Convinced the two are connected in some way, Nyx, sorceress and heir to Ro holding searches all her books for knowledge and spells to help the firebird regain his memory. When the mysterious mage reappears, fights with the firebird and abducts her warrior cousin Meguet, Nyx must use all her skill to find a way to follow them and unravel the mystery. A quest that will take her to the land of Sapier where dragons slumbering in the eerie magical desert, and a plot against her homeland is in the making.

An interesting tale that disappointingly fails to live up to its full potential.

Part of the 100+ book challenge

Wednesday, April 1, 2009

Broken Moon by Kim Antieau

By night a weaver of tales, by day a scarred, scared young women.

As 18 year old, Nadira writes home to her little brother, Umar, she slowly reveals through her letters and stories her sadness at her unmarriageable status due to scars inside and out. The most prominent - a half moon scar on her face - left by an assault, allowed by Pakistani traditions, as revenge for her brother’s alleged assault on a rival family’s daughter.

When her brother goes missing, Nadira is convinced her cruel Uncle Rueben has sold him to the camel riders as an illegal child jockey. Feeling she has nothing to lose, Nadira dresses as a boy and sells herself to the camel riders, hoping they will take her to the same camp as Umar. Instead, she is taken to an desert camp where bullies gradually wearing down the new boys spirits. During the day Nadira trains for the races, and takes care of the camels with the other boys, hoping to go to a race and find her brother. At night she resourcefully tries to protect her little group from the bullies. In a final attempt to stop them from being attacked, Nadira makes an offer of peace with masala chai and stories from the Arabian Nights.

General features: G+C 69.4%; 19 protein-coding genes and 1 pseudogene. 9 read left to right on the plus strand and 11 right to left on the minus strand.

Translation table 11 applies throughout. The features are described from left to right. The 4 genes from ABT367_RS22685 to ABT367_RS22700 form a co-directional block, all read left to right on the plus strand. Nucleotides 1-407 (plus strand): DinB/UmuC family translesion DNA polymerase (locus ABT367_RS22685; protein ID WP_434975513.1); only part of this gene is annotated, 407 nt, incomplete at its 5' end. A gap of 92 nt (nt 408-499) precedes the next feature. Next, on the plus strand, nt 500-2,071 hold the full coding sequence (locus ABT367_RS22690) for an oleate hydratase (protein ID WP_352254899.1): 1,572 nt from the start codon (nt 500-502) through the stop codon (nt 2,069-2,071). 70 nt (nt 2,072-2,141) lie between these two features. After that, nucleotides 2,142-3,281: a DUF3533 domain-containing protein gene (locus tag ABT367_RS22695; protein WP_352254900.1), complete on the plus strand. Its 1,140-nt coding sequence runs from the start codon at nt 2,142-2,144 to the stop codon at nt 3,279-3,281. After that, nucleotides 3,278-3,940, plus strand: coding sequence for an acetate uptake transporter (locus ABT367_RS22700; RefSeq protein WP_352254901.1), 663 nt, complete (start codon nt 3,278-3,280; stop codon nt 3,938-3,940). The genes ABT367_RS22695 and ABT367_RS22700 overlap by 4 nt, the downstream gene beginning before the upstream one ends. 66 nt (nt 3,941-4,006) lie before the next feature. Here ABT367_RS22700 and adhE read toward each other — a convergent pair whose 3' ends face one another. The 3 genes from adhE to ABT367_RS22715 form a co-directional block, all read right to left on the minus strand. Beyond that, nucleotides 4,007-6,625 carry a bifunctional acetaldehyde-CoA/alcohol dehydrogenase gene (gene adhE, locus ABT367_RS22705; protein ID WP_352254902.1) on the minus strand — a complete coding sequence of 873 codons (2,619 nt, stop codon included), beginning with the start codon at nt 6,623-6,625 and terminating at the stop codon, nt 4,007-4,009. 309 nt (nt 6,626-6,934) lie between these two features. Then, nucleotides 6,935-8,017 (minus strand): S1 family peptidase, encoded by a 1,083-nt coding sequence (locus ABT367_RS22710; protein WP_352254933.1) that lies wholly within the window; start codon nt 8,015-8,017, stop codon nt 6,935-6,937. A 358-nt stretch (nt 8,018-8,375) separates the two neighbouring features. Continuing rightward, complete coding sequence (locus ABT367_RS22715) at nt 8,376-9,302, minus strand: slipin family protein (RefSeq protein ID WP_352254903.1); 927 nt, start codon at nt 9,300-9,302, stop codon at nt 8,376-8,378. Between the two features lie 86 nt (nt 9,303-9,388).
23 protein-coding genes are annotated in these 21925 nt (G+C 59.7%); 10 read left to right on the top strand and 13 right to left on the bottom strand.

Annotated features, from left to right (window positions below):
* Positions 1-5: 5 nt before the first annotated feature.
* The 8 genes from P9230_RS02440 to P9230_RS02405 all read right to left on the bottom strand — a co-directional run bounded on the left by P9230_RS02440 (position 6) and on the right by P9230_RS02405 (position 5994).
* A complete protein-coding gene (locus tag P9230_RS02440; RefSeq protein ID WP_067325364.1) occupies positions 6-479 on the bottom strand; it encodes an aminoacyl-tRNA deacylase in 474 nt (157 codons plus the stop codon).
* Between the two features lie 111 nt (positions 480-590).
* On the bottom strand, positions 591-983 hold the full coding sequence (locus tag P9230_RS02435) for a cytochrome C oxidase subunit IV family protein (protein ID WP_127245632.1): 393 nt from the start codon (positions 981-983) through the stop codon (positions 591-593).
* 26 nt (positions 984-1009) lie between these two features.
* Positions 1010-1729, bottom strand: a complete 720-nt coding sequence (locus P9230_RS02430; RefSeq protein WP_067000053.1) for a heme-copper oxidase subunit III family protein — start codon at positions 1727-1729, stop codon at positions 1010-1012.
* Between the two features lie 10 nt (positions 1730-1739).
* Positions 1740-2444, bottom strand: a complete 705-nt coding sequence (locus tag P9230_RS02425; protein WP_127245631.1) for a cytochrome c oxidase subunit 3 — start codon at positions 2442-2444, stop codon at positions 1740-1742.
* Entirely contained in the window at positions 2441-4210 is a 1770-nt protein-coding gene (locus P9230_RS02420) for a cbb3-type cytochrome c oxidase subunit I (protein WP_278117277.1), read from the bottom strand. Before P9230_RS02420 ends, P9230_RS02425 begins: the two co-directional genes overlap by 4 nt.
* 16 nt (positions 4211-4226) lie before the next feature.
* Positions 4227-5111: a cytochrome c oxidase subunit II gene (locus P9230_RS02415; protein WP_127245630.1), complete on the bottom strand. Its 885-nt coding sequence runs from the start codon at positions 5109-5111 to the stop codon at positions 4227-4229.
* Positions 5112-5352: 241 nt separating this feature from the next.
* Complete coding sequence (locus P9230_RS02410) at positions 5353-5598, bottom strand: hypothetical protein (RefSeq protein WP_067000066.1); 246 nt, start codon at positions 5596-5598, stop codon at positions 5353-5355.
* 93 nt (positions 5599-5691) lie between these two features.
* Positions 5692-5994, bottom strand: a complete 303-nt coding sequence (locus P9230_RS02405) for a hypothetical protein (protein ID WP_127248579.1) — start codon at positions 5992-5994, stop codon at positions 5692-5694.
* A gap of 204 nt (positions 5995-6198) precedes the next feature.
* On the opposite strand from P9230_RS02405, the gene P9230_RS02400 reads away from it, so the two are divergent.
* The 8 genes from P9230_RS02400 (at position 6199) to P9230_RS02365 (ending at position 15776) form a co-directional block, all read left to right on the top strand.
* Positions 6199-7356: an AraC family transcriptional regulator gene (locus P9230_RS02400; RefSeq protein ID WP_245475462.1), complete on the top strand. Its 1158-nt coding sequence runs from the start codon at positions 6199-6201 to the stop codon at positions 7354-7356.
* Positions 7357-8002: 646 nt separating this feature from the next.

As her friendship with the bullies and her usefulness to the camel riders grows, Nadira begins to come to terms with herself and learns that even emotional scars can begin to heal.

Antieau's breathtaking story of loss, determination and the power of tales, can not fail to leave readers moved. Narrated through letters to her brother, the past and present are skillful woven together with the life and the traditions of Pakistan, highlighting the hideousness of child slavery and assault.